I am a colleague of SaphirMoutainClimber and we still have this problem.
I have repeated all the steps mentioned in the post but nothing work.
I am pretty sure that the problem is due to the fact that no /dev/dsp* file is present on disk.
So is there a way to force Alsa drivers to create this file and more generally, does somebody have feedback concerning the use of sound VIs under RHEL6?
Any help is welcome.
Thank you for your help.
I have tried to emulate OSS layer by loading snd-pcm-oss, snd-mixer-oss and snd-seq-oss like mentioned in your post.
First, I get an error due to snd-pcm-oss which was not available on disk.
So I have re-installed Alsa drivers and snd-pcm-oss is now available but we still have problems with LV.
More generally which sound modules or packages are necessary in order to make it work?
Does a such list exist?
This is from the documentation of the sound API feature:
"(Linux) You must have the Open Sound System (OSS) driver to use the Sound VIs. LabVIEW searches for input and output devices by looking for files named /dev/dsp or /dev/dspX, where X is an integer between 0 and 16. LabVIEW attempts to open each input and output device. If LabVIEW cannot detect the sound card, check that a device file named /dev/dsp or /dev/dspX exists on the local system and that you have permission to read from and write to the device. If you moved this device to a location other than the default, LabVIEW can work with a symbolic link."
We do that searching when the sound API is first loaded into memory, and we don't requery after that. If you are experimenting with adding the sound device module while LabVIEW is open then you need to close all your VIs and then reopen them to verify whether it works in LabVIEW.
If you have a /dev/dsp device, but LabVIEW still can't use it then check permissions. See if you can open the device yourself (try "cat /dev/random > /dev/dsp" for some fun sounds).
*The reason we used OSS in the newer API is because at the time that we were porting this feature to Linux some of our officially supported distributions still did not ship with the ALSA driver. OSS was the only driver we could use that was guaranteed to be supported on each distribution at that time.
OSS is long obsolete since early 2k's. (IOW: at the time of you posting, it was about a decade).
There really was long enough time to spend a few hours for porting to ALSA.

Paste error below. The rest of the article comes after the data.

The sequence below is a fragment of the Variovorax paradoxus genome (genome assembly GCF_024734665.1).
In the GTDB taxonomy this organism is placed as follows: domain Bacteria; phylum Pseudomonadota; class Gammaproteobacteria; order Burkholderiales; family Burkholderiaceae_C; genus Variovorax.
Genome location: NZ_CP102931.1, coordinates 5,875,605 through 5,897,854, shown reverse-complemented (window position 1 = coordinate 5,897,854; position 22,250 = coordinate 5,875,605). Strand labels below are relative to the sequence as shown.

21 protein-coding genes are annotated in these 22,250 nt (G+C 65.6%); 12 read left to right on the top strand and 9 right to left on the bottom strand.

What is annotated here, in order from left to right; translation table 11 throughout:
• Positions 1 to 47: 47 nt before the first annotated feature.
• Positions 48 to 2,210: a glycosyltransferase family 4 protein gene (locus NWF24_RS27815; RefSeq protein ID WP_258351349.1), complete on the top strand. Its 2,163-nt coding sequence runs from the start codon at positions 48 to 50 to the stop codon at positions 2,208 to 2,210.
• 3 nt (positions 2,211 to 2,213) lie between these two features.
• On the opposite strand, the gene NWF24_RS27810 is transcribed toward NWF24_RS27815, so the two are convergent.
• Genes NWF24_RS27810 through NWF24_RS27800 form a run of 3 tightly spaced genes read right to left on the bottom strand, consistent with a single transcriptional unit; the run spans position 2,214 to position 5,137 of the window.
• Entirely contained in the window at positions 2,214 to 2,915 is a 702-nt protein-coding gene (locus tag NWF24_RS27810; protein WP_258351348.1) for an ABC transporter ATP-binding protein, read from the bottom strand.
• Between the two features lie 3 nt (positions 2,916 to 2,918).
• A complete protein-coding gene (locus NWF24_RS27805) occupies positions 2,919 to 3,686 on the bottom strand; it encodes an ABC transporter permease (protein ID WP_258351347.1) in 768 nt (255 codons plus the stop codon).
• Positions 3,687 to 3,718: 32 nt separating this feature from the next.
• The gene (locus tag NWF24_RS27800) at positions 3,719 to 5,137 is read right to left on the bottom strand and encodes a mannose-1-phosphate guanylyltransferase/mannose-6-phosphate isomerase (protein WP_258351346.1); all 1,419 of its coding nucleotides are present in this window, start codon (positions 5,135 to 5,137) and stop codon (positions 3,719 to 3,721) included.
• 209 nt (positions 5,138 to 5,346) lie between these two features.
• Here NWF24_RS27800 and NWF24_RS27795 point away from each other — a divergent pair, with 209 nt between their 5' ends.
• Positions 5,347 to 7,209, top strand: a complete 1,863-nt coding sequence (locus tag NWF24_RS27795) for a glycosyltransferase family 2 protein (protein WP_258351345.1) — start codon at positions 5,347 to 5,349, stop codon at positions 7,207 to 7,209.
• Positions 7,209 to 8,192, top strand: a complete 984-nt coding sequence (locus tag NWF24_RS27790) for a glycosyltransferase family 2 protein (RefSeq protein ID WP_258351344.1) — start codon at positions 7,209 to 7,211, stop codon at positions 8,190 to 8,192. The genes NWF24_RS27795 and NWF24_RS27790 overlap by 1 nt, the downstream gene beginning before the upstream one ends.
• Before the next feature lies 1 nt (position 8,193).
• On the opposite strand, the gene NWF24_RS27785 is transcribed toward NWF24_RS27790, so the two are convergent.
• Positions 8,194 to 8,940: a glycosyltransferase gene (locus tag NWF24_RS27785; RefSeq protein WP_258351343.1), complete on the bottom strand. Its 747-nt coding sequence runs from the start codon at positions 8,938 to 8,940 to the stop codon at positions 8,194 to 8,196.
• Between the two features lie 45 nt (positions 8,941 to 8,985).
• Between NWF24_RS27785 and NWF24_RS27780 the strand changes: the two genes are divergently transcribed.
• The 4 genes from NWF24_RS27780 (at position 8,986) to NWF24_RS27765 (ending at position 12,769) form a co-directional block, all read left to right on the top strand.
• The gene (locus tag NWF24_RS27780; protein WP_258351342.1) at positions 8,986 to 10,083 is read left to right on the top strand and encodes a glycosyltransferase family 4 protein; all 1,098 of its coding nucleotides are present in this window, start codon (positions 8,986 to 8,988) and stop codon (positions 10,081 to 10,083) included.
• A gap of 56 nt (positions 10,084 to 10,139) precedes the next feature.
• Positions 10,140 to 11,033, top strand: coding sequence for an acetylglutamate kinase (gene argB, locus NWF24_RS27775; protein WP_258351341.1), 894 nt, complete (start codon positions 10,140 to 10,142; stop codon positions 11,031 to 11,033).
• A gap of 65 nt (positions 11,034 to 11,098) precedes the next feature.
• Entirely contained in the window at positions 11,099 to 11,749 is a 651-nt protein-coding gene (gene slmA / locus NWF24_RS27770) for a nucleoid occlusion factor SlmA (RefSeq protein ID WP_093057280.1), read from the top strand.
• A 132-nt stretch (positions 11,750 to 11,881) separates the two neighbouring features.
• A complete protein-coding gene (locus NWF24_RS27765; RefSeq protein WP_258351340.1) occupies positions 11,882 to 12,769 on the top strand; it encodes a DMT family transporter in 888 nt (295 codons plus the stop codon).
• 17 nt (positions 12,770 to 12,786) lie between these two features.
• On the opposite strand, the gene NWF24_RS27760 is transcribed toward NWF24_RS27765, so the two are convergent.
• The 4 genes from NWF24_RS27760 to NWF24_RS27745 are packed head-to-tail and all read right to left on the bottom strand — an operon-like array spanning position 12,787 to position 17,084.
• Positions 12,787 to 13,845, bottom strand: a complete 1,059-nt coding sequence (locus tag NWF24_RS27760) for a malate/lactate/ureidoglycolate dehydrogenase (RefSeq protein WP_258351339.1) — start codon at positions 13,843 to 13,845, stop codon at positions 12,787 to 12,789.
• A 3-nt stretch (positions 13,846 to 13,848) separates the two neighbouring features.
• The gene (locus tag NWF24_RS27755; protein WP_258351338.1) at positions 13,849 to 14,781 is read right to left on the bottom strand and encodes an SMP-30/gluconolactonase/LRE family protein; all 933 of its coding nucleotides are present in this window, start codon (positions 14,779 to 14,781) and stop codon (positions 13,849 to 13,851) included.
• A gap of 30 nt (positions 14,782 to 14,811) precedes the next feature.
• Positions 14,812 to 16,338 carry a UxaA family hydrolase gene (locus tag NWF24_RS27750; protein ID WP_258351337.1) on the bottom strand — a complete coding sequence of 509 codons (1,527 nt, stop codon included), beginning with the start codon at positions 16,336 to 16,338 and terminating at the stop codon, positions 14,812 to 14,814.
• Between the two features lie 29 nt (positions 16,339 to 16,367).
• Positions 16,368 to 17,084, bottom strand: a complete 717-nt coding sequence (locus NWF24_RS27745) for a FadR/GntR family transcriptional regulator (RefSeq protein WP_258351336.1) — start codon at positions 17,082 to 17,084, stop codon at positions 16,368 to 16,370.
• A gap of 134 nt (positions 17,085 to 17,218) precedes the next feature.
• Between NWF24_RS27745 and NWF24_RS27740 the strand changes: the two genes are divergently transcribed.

<rant>It is unfortunate that Linux distributions routinely make changes like this which break third party applications. The result is that we just can't keep up with all the different ways that things can break in different Linux distributions, and unfortunately customers like you are stuck in the middle.
It's unfortunate that Billion-$ corporations like NI are so badly managed that they're completely incapable of maintaining their products over several years, ending up w/ lifetimes and quality below cheap China-ware. Even within a whole decade time you don't manage to invest a few hours to port some trivial call wrapper from OSS to ALSA. (a school kid could do that).
Oh, and we (the Linux community and distro maintainers) do NOT "regularily" break "third party applications" (= unmaintained proprietary code). It's the vendors who are lazier than a turtle and don't manage to get your stuff ported within a whole decade. NI doen't even get a simple CI set up (otherwise you wouldn't need the paying customers to tell you where your code breaks again, eg. the the ridiculous nikal).
We, the Linux community, ARE NOT responsible for keeping your proprietary stuff running. Our job is providing excellent OS quality, NOT playing the nanny for incompetent/unwilling billion-$ corporations ! (oh, and proprietary drivers are the exact opposite of quality).
If you ever find yourself asking why our support for Linux isn't better then this is the real reason.</rant>
No, the only reason is that this billion-$ corporation is completely unwilling to invest a few bucks in good GNU/Linux developers and open up the specs for their devices, so we can write drivers that are actually working. And in general, NI is completely unwilling to recognize how FOSS development communities are working, instead is really hostile to FOSS.
DO NOT blame us for your mistakes !